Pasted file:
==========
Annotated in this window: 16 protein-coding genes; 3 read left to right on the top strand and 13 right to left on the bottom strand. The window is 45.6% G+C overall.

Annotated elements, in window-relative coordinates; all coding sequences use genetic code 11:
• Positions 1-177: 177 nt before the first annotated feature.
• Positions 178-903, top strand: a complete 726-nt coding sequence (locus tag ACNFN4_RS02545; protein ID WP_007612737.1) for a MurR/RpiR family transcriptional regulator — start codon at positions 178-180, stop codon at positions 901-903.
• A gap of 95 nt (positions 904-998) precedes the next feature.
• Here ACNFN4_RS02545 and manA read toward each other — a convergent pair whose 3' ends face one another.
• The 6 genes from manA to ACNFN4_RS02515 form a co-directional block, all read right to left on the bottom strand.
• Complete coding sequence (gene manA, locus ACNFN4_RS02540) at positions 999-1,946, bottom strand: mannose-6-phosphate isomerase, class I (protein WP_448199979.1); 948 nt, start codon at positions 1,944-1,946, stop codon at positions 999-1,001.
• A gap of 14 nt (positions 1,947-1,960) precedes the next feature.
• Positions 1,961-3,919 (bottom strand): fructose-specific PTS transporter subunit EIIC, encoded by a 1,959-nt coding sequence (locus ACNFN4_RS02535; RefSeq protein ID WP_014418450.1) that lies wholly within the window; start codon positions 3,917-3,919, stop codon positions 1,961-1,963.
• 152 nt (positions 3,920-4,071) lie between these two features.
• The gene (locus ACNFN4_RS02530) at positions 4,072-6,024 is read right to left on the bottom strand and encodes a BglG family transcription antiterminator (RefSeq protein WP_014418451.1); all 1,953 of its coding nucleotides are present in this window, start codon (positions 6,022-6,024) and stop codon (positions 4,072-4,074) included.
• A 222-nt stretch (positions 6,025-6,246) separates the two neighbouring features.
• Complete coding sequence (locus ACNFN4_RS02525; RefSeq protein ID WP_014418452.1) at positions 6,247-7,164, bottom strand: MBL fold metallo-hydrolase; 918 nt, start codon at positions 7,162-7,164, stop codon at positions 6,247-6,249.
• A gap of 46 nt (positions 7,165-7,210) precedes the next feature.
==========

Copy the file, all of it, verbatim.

Annotated in this window: 16 protein-coding genes; 3 read left to right on the top strand and 13 right to left on the bottom strand. The window is 45.6% G+C overall.

Annotated elements, in window-relative coordinates; all coding sequences use genetic code 11:
• Positions 1-177: 177 nt before the first annotated feature.
• Positions 178-903, top strand: a complete 726-nt coding sequence (locus tag ACNFN4_RS02545; protein ID WP_007612737.1) for a MurR/RpiR family transcriptional regulator — start codon at positions 178-180, stop codon at positions 901-903.
• A gap of 95 nt (positions 904-998) precedes the next feature.
• Here ACNFN4_RS02545 and manA read toward each other — a convergent pair whose 3' ends face one another.
• The 6 genes from manA to ACNFN4_RS02515 form a co-directional block, all read right to left on the bottom strand.
• Complete coding sequence (gene manA, locus ACNFN4_RS02540) at positions 999-1,946, bottom strand: mannose-6-phosphate isomerase, class I (protein WP_448199979.1); 948 nt, start codon at positions 1,944-1,946, stop codon at positions 999-1,001.
• A gap of 14 nt (positions 1,947-1,960) precedes the next feature.
• Positions 1,961-3,919 (bottom strand): fructose-specific PTS transporter subunit EIIC, encoded by a 1,959-nt coding sequence (locus ACNFN4_RS02535; RefSeq protein ID WP_014418450.1) that lies wholly within the window; start codon positions 3,917-3,919, stop codon positions 1,961-1,963.
• 152 nt (positions 3,920-4,071) lie between these two features.
• The gene (locus ACNFN4_RS02530) at positions 4,072-6,024 is read right to left on the bottom strand and encodes a BglG family transcription antiterminator (RefSeq protein WP_014418451.1); all 1,953 of its coding nucleotides are present in this window, start codon (positions 6,022-6,024) and stop codon (positions 4,072-4,074) included.
• A 222-nt stretch (positions 6,025-6,246) separates the two neighbouring features.
• Complete coding sequence (locus ACNFN4_RS02525; RefSeq protein ID WP_014418452.1) at positions 6,247-7,164, bottom strand: MBL fold metallo-hydrolase; 918 nt, start codon at positions 7,162-7,164, stop codon at positions 6,247-6,249.
• A gap of 46 nt (positions 7,165-7,210) precedes the next feature.